During the journey, ground and space-based telescopes have squinted towards Pluto to get a better picture of what awaits New Horizons. From these blurry measurements, tiny course corrections refined the path. Over the past few weeks, history has been made. Each day, the images returned dwarf the best observed throughout all of humanity. It’s not just the flyby; as the craft approached the Pluto system, scientific discoveries were made. Think of the excitement when you can first see your destination far off in the distance. Now remember you have no brakes. Got your cameras ready?

Today marks a milestone in human history. Formal planet or not, Pluto represents the furthest reaches of our solar system (assuming you don’t include the Oort Cloud). Sure, we’ve seen Mercury (RIP: MESSENGER), landed on Venus (It’s really hot), rolled around Mars (Next mission: Dune buggy races…Dune, get it?), and orbited all the gas giants at least once. But Pluto was always the mysterious “beyond”. It’s no accident Pluto was named after the god of the underworld. A place humanity couldn’t go and never would learn about, New Horizons really is uncovering a new horizon.

I cannot be more excited for the imagery and other data returned from New Horizons during and after this flyby. If you want to keep updated, NASA TV will be broadcasting with glee nonstop (“Schedules be darned! New Horizons forever!” is probably the producer’s chant). Full mission details, as well as the potential future Kupier Belt targets (oh yes, New Horizons will have more flybys in the future!), can be gathered on the official New Horizons mission site.

Next week, I’ll be back with a credit union-focused post. In the meantime, join me in celebrating the best of human accomplishments and remember the big picture of why we all strive for greatness and growth. We’re a tiny planet, nestled in an outer arm of a fairly typical galaxy. If Earth was our town and our solar system the state, we’re finally getting to know those who live out on the fringes, and, joining the Voyager spacecrafts, looking out at what’s beyond those boundaries.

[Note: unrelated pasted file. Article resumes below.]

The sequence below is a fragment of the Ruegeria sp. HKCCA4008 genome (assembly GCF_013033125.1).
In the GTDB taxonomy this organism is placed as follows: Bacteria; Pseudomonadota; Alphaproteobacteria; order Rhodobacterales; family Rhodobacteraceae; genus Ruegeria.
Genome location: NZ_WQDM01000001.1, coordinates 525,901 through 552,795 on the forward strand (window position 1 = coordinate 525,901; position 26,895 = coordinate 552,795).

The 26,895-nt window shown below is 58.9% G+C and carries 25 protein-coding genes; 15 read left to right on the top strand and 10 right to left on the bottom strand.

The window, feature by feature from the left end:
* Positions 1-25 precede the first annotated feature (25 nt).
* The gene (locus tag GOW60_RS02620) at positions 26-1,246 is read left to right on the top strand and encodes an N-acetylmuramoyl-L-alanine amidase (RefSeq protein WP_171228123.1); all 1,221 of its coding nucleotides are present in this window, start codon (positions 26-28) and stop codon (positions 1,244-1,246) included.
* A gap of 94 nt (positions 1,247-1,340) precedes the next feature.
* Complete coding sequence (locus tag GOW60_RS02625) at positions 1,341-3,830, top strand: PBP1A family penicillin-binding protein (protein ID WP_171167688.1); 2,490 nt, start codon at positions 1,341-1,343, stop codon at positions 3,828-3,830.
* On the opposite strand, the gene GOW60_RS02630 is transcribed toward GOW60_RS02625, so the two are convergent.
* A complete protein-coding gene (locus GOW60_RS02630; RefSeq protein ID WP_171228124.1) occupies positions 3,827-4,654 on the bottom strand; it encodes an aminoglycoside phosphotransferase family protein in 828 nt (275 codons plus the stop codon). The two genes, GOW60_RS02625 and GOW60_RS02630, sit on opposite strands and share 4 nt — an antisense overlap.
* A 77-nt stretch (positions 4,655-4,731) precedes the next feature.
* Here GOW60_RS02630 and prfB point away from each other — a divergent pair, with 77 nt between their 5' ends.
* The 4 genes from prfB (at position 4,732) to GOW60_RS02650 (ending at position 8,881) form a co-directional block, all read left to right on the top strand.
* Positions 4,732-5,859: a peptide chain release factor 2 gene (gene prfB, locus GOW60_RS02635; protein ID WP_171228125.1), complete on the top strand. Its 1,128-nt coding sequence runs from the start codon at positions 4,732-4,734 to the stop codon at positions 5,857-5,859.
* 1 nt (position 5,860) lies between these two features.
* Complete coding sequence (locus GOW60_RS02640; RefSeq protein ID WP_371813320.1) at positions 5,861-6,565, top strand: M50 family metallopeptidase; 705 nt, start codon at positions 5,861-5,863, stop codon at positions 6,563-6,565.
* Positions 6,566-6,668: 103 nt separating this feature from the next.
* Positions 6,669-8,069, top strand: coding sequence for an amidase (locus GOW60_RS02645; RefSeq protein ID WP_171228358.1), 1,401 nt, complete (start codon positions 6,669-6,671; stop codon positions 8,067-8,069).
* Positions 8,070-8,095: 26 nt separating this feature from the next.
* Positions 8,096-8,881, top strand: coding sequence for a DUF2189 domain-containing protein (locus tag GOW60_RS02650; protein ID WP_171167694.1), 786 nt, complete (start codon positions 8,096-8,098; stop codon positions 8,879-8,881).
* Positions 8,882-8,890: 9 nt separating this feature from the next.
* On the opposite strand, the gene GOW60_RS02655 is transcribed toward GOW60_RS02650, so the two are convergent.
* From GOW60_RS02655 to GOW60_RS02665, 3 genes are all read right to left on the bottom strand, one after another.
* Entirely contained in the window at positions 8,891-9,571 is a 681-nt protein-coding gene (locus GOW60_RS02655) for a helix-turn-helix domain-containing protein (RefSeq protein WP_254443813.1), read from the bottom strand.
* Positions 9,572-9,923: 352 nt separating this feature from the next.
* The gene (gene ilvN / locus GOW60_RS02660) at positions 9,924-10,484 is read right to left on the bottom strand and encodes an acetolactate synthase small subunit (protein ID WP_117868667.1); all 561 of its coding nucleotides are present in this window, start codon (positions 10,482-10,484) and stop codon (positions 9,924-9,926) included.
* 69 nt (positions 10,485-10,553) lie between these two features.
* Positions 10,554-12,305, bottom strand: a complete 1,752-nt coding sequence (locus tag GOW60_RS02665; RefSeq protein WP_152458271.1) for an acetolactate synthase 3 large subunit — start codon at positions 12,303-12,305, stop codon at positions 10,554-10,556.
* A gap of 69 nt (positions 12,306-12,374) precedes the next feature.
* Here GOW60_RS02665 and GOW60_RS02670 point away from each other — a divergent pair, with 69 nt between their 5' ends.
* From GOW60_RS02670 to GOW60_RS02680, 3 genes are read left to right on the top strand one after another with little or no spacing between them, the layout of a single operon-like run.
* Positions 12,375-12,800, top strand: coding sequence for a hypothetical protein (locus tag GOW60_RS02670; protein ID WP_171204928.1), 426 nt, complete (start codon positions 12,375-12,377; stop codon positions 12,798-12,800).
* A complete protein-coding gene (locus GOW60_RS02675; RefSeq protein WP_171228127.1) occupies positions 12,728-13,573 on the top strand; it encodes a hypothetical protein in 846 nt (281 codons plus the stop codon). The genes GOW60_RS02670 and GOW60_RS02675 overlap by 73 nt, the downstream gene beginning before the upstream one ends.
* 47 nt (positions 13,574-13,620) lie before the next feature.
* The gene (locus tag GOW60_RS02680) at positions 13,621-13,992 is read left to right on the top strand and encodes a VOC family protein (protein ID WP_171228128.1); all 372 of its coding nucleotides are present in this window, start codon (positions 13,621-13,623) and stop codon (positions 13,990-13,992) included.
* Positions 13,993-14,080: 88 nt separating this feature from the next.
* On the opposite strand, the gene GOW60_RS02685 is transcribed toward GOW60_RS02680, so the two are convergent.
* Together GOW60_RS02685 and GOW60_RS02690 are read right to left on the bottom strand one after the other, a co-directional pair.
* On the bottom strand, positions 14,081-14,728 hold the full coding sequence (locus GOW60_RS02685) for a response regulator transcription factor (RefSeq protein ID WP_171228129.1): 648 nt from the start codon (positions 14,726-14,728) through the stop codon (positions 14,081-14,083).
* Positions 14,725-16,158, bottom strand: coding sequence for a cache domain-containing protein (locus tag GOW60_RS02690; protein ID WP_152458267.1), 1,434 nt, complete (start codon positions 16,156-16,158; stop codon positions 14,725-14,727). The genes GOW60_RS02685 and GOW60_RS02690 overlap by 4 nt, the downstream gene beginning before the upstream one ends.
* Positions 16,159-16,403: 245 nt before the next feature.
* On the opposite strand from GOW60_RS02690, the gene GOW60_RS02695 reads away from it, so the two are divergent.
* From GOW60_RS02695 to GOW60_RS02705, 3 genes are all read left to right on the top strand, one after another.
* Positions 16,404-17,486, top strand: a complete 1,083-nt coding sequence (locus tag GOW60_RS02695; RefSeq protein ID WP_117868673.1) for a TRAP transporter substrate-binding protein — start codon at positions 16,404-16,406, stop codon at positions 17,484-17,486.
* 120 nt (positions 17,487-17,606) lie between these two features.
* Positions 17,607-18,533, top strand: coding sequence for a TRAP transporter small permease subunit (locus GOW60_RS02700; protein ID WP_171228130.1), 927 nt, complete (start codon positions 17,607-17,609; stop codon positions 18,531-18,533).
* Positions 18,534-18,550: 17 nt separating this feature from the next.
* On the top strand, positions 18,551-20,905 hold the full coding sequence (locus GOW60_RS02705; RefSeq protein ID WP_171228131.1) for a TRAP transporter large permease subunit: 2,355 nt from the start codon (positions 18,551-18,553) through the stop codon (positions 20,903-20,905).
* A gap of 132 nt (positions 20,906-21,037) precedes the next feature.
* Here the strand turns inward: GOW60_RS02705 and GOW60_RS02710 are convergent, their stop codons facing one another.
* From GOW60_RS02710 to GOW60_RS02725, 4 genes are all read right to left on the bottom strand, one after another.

And now you have an excuse for watching TV during work.

Image credit: NASA

Stalking a Comet

Update: This post relates to the comet flyby in October of Siding Spring past Mars.  Earlier today, the Philae lander flying on Rosetta (a European Space Agency mission) made a soft landing on comet 67P/Churyumov-Gerasimenko.  A first for humans, we look forward to the science data and imagery Philae will return.

Call it an interstellar flash mob.

A once-in-a-lifetime opportunity arose in October for astronomers. In 2013, a comet was seen hurtling towards the Sun. Not too surprising, as many do just that in the course of their orbits. Except this one was different. We hadn’t seen it before. And it came from far away. Scratch that, very, very far away.

Comets we see come from the Kupier Belt. Imagine a mish-mash of rocks and debris in the general area of Pluto. But not this one, now called Comet Siding Spring, after the observatory from which it was discovered. Siding Spring came from the Oort Cloud, a favorite name from my childhood (thank you Dutch astronomer Jan Oort), but also a special region of space. If you think the Voyager spacecrafts have gone far, picture this: The Oort Cloud is a thousand times further away than them, and they’ve been flying for over 35 years. The cloud has material from the birth of our solar system, and Siding Spring has not come close to the sun…ever.

So this comet is on a long journey.

There’s more! Projections of Siding Spring’s path took it into, no, past Mars…so close that it would interact with the upper Martian atmosphere. It’s like a ball whizzing through the hairs on your neck.

Hold your rockets…we have stuff at Mars! Could we perchance take a peek as it goes by? Also, our satellites above Earth. And observatories here, too! Don’t forget Hubble! Gee, that would take a lot of coordination. It’s good NASA handles all of them…oh wait, they don’t? Other countries? How many years did you say we had again?

On October 19th, Comet Siding Spring zoomed past Mars at a few dozen miles per second (relative speed). Every craft and rover at Mars was in position to catch observations, from Curiosity and Opportunity on the surface, to Mars Reconnaissance Orbiter, to Mars Express, to the new arrival, MAVEN. Additional observations were made from Earth-based telescopes and dozens of spacecraft. Everyone coordinated for a unique event and delivered!

If asked, could you gather together your team, as well as others from different institutions, and work towards a single goal with only a few week’s notice?

NASA, ESA (European Space Agency), and many more made it happen. The next time an Oort Cloud comet comes toward your CU, will you be ready?

Image credit: Siding Spring Observatory, James Willinghan: